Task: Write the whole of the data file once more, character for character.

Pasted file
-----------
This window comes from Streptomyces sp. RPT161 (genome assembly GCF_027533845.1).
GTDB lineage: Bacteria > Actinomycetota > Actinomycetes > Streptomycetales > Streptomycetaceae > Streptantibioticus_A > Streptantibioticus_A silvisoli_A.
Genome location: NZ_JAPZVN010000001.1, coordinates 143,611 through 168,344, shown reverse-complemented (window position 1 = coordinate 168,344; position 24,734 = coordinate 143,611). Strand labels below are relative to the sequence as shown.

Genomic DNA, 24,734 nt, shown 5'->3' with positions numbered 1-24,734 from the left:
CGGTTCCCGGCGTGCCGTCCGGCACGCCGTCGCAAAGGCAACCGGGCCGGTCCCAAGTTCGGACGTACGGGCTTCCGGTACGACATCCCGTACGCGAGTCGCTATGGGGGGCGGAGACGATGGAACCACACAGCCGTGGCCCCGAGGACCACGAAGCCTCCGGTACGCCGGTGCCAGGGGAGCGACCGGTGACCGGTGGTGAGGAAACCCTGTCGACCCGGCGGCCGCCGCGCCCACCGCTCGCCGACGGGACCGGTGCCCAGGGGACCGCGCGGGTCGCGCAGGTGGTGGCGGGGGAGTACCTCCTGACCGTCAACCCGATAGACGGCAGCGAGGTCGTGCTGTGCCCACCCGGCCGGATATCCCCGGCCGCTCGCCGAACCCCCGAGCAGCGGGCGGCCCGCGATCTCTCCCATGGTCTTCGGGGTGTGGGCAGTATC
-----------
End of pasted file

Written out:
This window comes from Streptomyces sp. RPT161 (genome assembly GCF_027533845.1).
GTDB lineage: Bacteria > Actinomycetota > Actinomycetes > Streptomycetales > Streptomycetaceae > Streptantibioticus_A > Streptantibioticus_A silvisoli_A.
Genome location: NZ_JAPZVN010000001.1, coordinates 143,611 through 168,344, shown reverse-complemented (window position 1 = coordinate 168,344; position 24,734 = coordinate 143,611). Strand labels below are relative to the sequence as shown.

Genomic DNA, 24,734 nt, shown 5'->3' with positions numbered 1-24,734 from the left:
CGGTTCCCGGCGTGCCGTCCGGCACGCCGTCGCAAAGGCAACCGGGCCGGTCCCAAGTTCGGACGTACGGGCTTCCGGTACGACATCCCGTACGCGAGTCGCTATGGGGGGCGGAGACGATGGAACCACACAGCCGTGGCCCCGAGGACCACGAAGCCTCCGGTACGCCGGTGCCAGGGGAGCGACCGGTGACCGGTGGTGAGGAAACCCTGTCGACCCGGCGGCCGCCGCGCCCACCGCTCGCCGACGGGACCGGTGCCCAGGGGACCGCGCGGGTCGCGCAGGTGGTGGCGGGGGAGTACCTCCTGACCGTCAACCCGATAGACGGCAGCGAGGTCGTGCTGTGCCCACCCGGCCGGATATCCCCGGCCGCTCGCCGAACCCCCGAGCAGCGGGCGGCCCGCGATCTCTCCCATGGTCTTCGGGGTGTGGGCAGTATC